Glee, Movie, 3D Corey Monteith, Naya Rivera, Chord Overstreet

Adam Rose/Twentieth Century

Review in a Hurry: From small screen to the big stage, the world's most famous cover band (aka, the cast of Glee) rocked through season-one staples ("Don't Stop Believing") and empowering original songs ("Loser Like Me"). Despite all the drama surrounding the show, it was easy to get lost in the catchy songs and high-energy performances. With touching real-life underdog stories woven through the concert, Glee: 3D hits all the right notes, even if the 3-D was completely unnecessary.

The Bigger Picture: In just two seasons on television, Glee went from a magical show that championed underdogs to a controversial magnet that was surrounded by cast drama, rumors of divas on set and creator Ryan Murphy in the press every day. Basically, those who were once enchanted by Glee slowly turned into eye-rollers and cynical shoulder-shruggers. There was just too much mess revolving around the show.

But when you watch Glee: 3D, you forget about all that. It helps a lot that the castmembers are in their Glee characters during the movie. Lea Michele is talented and slighty crazy Rachel. Kevin McHale is smooth-wheeling Artie. Heather Morris is dumb but lovable Brittany. Most of the time we're just watching them perform, but occasionally in the film we talk to them backstage, and we're supposed to believe New Directions from Lima, Ohio, is now performing for thousands of screaming fans. The thing is...we do believe it.

Michele slays her vocals in "Don't Rain on My Parade" and pretty much every song she sings. Darren Criss has enough swagger during "Teenage Dream" to light up the entire arena (and the screams heard when he appears onstage prove it). McHale gets out of the wheelchair for a performance of "Safety Dance," and you're reminded that he's one of the best dancers on the show...We just rarely get to see it. Fact is, these guys are real superstars, maneuvering the stage like seasoned pros, but with enough enthusiasm to engage the crowd from beginning to end. And true, you can tell some of the numbers are lip-synced, but when Morris is killing her routine to "Slave 4 U," you don't even care! You're still dancing in your seat.

Another standout was Harry Shum Jr., who pulls double duty with Morris throughout the entire show. He's Glee's star dancer, and he's front and center for most of the numbers; plus, he has to "sing" along with everyone else. Amber Riley will not get quotation marks around her singing. No, sir! Mercedes once again proves that she can stand toe-to-toe with Rachel vocally during her rendition of "Ain't No Way."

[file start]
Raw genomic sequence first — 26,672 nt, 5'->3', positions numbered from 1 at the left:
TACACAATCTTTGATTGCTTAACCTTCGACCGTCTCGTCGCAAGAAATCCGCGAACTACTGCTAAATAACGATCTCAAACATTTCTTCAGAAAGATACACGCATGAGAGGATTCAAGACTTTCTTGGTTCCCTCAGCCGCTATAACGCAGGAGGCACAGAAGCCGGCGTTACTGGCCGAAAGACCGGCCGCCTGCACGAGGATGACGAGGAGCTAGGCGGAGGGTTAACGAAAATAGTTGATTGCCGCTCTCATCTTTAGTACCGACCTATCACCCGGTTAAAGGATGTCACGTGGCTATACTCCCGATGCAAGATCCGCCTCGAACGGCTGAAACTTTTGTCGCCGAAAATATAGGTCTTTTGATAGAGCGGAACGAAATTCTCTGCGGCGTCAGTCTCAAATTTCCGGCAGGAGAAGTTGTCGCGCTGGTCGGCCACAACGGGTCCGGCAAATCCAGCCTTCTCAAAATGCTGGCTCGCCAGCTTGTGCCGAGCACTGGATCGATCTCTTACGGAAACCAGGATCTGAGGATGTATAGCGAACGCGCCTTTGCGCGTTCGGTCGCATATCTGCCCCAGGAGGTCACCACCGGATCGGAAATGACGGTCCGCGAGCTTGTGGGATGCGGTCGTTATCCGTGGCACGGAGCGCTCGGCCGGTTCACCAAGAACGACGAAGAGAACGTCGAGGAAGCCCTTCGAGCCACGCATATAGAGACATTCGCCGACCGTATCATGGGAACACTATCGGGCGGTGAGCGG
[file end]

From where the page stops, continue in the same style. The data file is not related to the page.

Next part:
Other highlights: Naya Rivera and Riley dueting to "River Deep, Mountain High," Shum and Morris' dance routine during "Valerie," Gwyneth Paltrow appearing onstage for "Forget You" and, of course, the goosebumps that you can't hold back during the opening notes of "Don't Stop Believing."

But woven throughout all the performances are in-depth looks at several Glee fans, and it's those moments that really squash the cynical thoughts. One is a gay teenager who was outed in a terrible way. Another is an outcast suffering from Asperger's Syndrome. And we also get to know a little person who's the star on her cheerleading squad. They've all been helped by Glee, and it's hard to roll your eyes when they reveal their secret fights with everyday society. Those moments are truly touching; magnified by the powerful performances of "Loser Like Me" and "SING."

Unfortunately, we do not get to see any of the skits performed onstage between songs that were crowd pleasers on tour. We see glimpses of it here and there, but Sue Sylvester (Jane Lynch) doesn't make an appearance, and the humor of New Directions' constant fighting is missing from the movie. Plus, the 3-D is nowhere near necessary, except in the end credits when slushies start flying through the air. That makes your cynical side return, but the encore of "Somebody to Love" pushes it right back down. You'll leave the theater smiling, and that's what Glee is supposed to do to us every week.

The 180—a Second Opinion: Glee: 3D is full of songs you've heard on TV before, but with masses of shrieking people added. Plus, a lot of the lip-synching insults the hard-core music fans. If you never enjoyed Glee, you most likely won't enjoy this.

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